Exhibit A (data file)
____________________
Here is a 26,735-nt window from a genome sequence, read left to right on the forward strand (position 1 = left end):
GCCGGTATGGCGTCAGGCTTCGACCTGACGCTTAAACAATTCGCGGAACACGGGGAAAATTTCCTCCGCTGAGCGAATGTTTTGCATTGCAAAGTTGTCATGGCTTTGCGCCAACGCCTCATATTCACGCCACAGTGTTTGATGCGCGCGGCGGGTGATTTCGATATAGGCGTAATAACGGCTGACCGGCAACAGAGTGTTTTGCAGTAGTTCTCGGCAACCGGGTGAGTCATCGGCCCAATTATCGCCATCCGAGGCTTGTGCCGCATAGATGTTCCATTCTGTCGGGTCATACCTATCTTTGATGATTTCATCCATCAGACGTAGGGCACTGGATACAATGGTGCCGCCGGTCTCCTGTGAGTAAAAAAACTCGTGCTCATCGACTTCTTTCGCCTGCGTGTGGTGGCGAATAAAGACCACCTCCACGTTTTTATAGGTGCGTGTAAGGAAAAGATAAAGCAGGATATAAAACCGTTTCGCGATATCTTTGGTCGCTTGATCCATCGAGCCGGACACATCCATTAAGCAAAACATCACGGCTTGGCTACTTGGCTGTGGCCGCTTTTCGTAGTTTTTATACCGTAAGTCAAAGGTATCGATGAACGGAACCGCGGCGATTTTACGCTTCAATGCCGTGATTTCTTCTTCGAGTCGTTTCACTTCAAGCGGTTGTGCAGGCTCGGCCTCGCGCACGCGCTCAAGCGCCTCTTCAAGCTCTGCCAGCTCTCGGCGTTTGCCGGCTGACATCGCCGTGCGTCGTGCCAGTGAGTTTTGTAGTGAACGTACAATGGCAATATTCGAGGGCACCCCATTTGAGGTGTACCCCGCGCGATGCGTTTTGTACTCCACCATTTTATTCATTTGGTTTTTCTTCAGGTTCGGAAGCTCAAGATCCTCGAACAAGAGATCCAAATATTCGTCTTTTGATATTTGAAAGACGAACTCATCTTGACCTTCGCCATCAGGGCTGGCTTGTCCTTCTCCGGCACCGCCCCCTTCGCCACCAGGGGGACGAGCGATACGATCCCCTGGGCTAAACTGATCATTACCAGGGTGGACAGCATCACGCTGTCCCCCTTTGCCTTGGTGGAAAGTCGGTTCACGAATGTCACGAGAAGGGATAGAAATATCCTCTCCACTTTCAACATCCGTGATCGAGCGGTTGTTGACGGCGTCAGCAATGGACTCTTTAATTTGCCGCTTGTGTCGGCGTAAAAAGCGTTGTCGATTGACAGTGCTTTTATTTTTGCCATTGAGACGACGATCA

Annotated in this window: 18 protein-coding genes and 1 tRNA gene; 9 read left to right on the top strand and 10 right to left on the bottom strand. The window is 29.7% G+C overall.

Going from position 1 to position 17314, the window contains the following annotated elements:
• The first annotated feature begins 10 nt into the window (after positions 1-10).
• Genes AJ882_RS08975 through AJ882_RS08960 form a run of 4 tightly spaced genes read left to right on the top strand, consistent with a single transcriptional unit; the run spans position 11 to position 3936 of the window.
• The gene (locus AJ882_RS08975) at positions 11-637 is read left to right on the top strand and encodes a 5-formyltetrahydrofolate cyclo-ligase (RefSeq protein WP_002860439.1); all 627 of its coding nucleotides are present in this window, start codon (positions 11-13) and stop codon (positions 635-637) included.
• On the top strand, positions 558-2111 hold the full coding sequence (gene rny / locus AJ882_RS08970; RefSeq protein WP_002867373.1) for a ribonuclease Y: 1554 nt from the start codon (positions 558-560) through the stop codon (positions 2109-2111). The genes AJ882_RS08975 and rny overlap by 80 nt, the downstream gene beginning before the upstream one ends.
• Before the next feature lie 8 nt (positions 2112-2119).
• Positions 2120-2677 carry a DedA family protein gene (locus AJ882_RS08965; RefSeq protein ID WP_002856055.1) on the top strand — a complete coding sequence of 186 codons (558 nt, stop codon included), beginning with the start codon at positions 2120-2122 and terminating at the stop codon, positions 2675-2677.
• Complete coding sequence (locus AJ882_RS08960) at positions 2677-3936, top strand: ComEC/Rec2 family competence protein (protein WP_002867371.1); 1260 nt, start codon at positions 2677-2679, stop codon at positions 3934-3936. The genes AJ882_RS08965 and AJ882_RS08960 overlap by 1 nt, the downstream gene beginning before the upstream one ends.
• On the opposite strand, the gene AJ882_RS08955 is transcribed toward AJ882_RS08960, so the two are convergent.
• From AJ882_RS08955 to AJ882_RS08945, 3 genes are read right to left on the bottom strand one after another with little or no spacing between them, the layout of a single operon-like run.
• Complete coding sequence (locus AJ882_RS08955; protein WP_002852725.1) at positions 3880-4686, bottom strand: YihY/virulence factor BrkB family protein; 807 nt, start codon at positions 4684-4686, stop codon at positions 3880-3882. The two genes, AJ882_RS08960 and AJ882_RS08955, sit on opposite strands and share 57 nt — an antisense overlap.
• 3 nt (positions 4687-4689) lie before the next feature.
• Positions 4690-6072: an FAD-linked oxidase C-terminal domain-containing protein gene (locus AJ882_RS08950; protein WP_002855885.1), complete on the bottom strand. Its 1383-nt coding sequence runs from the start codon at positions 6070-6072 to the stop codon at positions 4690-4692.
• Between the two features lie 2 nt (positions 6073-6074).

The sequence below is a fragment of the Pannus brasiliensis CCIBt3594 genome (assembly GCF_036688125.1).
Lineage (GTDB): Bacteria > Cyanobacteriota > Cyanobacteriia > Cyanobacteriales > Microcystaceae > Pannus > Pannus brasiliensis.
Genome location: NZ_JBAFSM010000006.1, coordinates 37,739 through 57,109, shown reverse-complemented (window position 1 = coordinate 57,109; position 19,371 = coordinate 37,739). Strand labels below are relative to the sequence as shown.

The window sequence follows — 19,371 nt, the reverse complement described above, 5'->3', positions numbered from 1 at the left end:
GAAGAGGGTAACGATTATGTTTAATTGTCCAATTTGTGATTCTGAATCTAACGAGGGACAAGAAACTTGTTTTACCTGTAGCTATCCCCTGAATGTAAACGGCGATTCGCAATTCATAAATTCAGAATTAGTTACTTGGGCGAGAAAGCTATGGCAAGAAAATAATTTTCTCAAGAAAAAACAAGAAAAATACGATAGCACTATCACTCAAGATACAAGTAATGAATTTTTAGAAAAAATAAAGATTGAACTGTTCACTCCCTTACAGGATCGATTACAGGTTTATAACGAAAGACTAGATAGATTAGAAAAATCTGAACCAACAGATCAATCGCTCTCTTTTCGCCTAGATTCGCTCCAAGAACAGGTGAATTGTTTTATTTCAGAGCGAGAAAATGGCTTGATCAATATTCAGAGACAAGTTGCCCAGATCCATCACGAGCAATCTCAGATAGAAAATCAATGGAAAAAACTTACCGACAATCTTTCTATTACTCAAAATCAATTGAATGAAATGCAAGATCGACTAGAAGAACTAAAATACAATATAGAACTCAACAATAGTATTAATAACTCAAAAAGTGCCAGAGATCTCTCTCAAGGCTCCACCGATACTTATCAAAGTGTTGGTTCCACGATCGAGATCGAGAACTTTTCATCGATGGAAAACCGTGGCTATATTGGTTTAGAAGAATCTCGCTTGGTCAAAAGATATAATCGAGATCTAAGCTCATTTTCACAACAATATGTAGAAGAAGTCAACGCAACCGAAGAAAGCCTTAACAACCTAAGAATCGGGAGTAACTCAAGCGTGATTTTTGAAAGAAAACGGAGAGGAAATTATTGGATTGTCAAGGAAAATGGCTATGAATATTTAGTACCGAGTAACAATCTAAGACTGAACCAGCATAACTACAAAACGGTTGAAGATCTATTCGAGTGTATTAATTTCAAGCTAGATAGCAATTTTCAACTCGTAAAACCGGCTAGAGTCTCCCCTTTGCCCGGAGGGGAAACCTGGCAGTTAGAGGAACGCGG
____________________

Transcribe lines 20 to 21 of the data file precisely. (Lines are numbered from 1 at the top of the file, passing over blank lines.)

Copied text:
Genome location: NZ_JBAFSM010000006.1, coordinates 37,739 through 57,109, shown reverse-complemented (window position 1 = coordinate 57,109; position 19,371 = coordinate 37,739). Strand labels below are relative to the sequence as shown.

The window sequence follows — 19,371 nt, the reverse complement described above, 5'->3', positions numbered from 1 at the left end: